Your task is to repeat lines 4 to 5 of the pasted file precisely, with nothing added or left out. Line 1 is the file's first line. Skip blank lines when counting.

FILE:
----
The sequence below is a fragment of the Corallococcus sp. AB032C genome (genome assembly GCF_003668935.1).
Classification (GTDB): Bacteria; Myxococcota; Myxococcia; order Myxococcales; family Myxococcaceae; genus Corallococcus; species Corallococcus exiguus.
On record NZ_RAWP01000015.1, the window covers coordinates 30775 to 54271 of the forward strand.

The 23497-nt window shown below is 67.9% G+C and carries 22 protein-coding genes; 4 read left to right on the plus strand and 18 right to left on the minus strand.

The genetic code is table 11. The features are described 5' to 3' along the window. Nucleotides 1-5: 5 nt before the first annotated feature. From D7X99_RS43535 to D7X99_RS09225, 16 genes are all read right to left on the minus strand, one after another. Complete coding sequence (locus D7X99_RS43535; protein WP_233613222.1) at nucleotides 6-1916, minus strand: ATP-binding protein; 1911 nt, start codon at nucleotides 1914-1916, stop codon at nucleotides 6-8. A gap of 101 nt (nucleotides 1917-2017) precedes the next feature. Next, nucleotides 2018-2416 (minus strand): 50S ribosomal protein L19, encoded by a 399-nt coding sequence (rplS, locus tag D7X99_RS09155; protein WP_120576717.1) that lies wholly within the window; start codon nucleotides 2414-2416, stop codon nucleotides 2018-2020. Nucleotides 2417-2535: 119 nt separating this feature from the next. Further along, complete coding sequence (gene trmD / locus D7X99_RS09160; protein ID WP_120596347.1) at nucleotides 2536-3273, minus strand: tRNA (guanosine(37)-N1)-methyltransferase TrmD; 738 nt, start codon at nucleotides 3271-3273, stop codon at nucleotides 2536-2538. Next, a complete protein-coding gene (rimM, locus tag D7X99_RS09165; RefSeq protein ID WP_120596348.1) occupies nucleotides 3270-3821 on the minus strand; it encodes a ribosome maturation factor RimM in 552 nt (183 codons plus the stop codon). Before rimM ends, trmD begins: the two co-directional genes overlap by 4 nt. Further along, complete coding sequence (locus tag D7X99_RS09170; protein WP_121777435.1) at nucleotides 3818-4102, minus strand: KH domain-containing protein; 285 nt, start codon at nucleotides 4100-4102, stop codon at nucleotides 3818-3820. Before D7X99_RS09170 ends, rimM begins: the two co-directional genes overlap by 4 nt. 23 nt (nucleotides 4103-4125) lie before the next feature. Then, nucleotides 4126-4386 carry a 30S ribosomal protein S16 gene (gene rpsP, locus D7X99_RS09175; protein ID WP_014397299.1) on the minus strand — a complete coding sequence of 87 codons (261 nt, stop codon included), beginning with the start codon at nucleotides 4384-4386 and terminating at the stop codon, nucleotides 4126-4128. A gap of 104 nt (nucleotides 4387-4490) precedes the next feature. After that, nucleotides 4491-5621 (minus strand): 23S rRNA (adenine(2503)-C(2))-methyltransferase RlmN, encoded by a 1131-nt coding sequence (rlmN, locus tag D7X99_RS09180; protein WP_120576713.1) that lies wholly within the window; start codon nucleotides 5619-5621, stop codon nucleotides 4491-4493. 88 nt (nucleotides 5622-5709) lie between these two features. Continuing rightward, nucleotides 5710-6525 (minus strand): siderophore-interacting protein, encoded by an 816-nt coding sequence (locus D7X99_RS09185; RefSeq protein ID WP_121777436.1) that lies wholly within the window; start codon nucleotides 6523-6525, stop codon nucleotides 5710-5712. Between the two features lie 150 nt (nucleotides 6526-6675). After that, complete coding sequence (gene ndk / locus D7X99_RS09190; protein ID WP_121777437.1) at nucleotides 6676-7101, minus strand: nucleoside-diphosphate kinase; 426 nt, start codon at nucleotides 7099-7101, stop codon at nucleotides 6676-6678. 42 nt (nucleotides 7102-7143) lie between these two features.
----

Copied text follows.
The 23497-nt window shown below is 67.9% G+C and carries 22 protein-coding genes; 4 read left to right on the plus strand and 18 right to left on the minus strand.

The genetic code is table 11. The features are described 5' to 3' along the window. Nucleotides 1-5: 5 nt before the first annotated feature. From D7X99_RS43535 to D7X99_RS09225, 16 genes are all read right to left on the minus strand, one after another. Complete coding sequence (locus D7X99_RS43535; protein WP_233613222.1) at nucleotides 6-1916, minus strand: ATP-binding protein; 1911 nt, start codon at nucleotides 1914-1916, stop codon at nucleotides 6-8. A gap of 101 nt (nucleotides 1917-2017) precedes the next feature. Next, nucleotides 2018-2416 (minus strand): 50S ribosomal protein L19, encoded by a 399-nt coding sequence (rplS, locus tag D7X99_RS09155; protein WP_120576717.1) that lies wholly within the window; start codon nucleotides 2414-2416, stop codon nucleotides 2018-2020. Nucleotides 2417-2535: 119 nt separating this feature from the next. Further along, complete coding sequence (gene trmD / locus D7X99_RS09160; protein ID WP_120596347.1) at nucleotides 2536-3273, minus strand: tRNA (guanosine(37)-N1)-methyltransferase TrmD; 738 nt, start codon at nucleotides 3271-3273, stop codon at nucleotides 2536-2538. Next, a complete protein-coding gene (rimM, locus tag D7X99_RS09165; RefSeq protein ID WP_120596348.1) occupies nucleotides 3270-3821 on the minus strand; it encodes a ribosome maturation factor RimM in 552 nt (183 codons plus the stop codon). Before rimM ends, trmD begins: the two co-directional genes overlap by 4 nt. Further along, complete coding sequence (locus tag D7X99_RS09170; protein WP_121777435.1) at nucleotides 3818-4102, minus strand: KH domain-containing protein; 285 nt, start codon at nucleotides 4100-4102, stop codon at nucleotides 3818-3820. Before D7X99_RS09170 ends, rimM begins: the two co-directional genes overlap by 4 nt. 23 nt (nucleotides 4103-4125) lie before the next feature. Then, nucleotides 4126-4386 carry a 30S ribosomal protein S16 gene (gene rpsP, locus D7X99_RS09175; protein ID WP_014397299.1) on the minus strand — a complete coding sequence of 87 codons (261 nt, stop codon included), beginning with the start codon at nucleotides 4384-4386 and terminating at the stop codon, nucleotides 4126-4128. A gap of 104 nt (nucleotides 4387-4490) precedes the next feature. After that, nucleotides 4491-5621 (minus strand): 23S rRNA (adenine(2503)-C(2))-methyltransferase RlmN, encoded by a 1131-nt coding sequence (rlmN, locus tag D7X99_RS09180; protein WP_120576713.1) that lies wholly within the window; start codon nucleotides 5619-5621, stop codon nucleotides 4491-4493. 88 nt (nucleotides 5622-5709) lie between these two features. Continuing rightward, nucleotides 5710-6525 (minus strand): siderophore-interacting protein, encoded by an 816-nt coding sequence (locus D7X99_RS09185; RefSeq protein ID WP_121777436.1) that lies wholly within the window; start codon nucleotides 6523-6525, stop codon nucleotides 5710-5712. Between the two features lie 150 nt (nucleotides 6526-6675). After that, complete coding sequence (gene ndk / locus D7X99_RS09190; protein ID WP_121777437.1) at nucleotides 6676-7101, minus strand: nucleoside-diphosphate kinase; 426 nt, start codon at nucleotides 7099-7101, stop codon at nucleotides 6676-6678. 42 nt (nucleotides 7102-7143) lie between these two features.